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The U.S. government is hoarding helium -- why?

Sparks flew -- literally -- during marriage proposal in a hot air balloon that hit power lines in Indiana. (Photo: Wikimedia)

In the 1930s, the United States government created a large helium reserve in preparation for blimp warfare. Obviously we never fought any blimp wars, but true to the inefficiency and ineffectiveness of Big Government, the federal helium program is still around today. In fact, the House of Representatives today voted 394-1 to keep it alive.


The Washington Post explains:

The problem is that the private sector has not done what some politicians had predicted it would — step into a role that government was giving up. The federal helium program sells vast amounts of the gas to U.S. companies that use it in everything from party balloons to MRI machines.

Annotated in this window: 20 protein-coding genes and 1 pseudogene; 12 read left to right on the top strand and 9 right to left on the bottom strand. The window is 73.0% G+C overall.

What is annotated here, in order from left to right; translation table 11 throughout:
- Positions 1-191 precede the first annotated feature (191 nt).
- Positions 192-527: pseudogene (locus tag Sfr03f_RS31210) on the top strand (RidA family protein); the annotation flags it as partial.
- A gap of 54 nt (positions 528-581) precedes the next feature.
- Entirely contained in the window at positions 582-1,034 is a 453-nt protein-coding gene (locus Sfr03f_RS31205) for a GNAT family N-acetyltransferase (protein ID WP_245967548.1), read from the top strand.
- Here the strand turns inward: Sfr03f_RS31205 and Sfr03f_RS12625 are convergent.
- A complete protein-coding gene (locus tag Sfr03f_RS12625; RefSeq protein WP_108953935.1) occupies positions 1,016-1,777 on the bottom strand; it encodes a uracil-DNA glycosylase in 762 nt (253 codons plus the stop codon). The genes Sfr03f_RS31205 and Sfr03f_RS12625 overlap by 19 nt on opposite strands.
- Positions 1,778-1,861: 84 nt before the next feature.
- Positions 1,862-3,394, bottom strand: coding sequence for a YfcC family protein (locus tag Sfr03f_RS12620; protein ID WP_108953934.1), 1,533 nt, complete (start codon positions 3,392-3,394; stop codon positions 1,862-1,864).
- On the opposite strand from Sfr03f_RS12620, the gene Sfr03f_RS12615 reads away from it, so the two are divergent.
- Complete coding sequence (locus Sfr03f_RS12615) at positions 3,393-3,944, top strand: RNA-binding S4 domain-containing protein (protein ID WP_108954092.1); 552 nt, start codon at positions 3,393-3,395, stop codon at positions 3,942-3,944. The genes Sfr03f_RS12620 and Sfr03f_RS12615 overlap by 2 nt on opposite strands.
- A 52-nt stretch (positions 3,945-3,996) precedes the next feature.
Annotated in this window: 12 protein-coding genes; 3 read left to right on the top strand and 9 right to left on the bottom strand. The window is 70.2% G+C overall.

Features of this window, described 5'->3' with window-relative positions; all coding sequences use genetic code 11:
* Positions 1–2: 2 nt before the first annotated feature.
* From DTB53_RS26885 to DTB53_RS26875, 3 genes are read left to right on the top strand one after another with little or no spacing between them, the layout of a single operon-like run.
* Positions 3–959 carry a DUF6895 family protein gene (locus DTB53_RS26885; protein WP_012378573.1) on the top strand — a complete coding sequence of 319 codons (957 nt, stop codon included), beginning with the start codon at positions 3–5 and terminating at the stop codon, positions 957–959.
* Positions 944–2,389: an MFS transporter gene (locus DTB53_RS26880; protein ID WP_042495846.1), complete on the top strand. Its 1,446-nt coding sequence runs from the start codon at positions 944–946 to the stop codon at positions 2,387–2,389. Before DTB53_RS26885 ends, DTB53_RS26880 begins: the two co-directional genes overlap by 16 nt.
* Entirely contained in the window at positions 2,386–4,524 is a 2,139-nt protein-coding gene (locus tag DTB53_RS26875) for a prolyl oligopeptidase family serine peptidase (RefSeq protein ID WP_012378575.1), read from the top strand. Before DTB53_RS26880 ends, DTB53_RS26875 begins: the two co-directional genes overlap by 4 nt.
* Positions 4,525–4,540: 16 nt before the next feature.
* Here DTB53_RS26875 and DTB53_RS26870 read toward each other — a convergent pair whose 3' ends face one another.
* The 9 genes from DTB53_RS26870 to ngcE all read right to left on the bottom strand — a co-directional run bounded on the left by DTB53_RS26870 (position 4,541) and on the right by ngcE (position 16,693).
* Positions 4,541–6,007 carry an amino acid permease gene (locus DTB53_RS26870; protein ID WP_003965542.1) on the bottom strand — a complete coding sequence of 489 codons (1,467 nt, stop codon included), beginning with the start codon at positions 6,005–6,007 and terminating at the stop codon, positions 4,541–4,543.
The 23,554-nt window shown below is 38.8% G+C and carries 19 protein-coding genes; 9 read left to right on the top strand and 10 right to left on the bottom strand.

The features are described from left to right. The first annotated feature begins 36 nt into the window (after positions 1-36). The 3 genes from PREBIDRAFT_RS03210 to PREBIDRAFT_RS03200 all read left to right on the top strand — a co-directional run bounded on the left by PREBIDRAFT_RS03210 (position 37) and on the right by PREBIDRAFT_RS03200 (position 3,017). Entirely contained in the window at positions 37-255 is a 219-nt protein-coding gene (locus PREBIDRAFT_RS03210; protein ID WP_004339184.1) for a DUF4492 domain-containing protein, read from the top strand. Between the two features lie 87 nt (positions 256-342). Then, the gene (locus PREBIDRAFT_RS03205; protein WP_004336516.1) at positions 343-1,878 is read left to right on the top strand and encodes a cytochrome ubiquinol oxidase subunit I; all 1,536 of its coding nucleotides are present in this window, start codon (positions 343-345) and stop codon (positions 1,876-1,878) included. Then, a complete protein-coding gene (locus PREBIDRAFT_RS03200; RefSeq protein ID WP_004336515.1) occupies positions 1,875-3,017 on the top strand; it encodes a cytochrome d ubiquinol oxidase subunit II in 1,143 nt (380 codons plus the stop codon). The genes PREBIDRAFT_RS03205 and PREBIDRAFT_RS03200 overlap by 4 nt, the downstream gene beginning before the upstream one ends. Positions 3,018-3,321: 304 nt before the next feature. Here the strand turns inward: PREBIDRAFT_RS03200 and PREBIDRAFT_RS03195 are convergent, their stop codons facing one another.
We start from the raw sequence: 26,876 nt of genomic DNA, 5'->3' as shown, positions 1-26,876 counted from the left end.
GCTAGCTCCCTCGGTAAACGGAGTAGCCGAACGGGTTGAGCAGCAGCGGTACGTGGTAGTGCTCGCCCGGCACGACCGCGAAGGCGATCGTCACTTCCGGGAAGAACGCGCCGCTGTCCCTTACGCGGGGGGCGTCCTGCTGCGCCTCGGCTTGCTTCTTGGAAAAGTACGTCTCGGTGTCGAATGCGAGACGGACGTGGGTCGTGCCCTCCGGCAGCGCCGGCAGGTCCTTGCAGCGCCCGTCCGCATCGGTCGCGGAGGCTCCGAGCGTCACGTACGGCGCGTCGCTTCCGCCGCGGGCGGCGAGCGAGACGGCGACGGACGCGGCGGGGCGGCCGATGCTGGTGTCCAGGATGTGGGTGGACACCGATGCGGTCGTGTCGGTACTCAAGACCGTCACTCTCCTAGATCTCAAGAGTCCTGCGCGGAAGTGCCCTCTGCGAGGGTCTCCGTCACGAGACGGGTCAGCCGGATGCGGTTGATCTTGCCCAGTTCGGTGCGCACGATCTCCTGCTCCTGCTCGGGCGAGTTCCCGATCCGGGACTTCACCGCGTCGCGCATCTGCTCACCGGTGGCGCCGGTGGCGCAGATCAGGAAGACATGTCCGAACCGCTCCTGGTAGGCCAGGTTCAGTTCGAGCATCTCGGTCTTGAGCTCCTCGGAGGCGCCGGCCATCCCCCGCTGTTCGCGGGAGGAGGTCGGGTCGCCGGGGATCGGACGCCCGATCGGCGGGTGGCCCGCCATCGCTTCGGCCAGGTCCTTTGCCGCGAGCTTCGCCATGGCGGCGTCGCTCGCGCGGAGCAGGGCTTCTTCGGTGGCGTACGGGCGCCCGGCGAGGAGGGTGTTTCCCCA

If the government stops, no one else is ready. There are fears of shortages.

So Congress faces an awkward task. In a time of austerity, it may reach back into the past and undo a rare victory for downsizing government.

“If we cannot at this point dispense with the helium reserve — the purpose of which is no longer valid — then we cannot undo anything,” then-Rep. Barney Frank (D-Mass.) said back in 1996, when Congress thought it finally killed the program.

Today, the program is another reminder that, in the world of the federal budget, the dead are never really gone. Even when programs are cut, their constituencies remain, pushing for a revival.

See the Post's video report after the jump!

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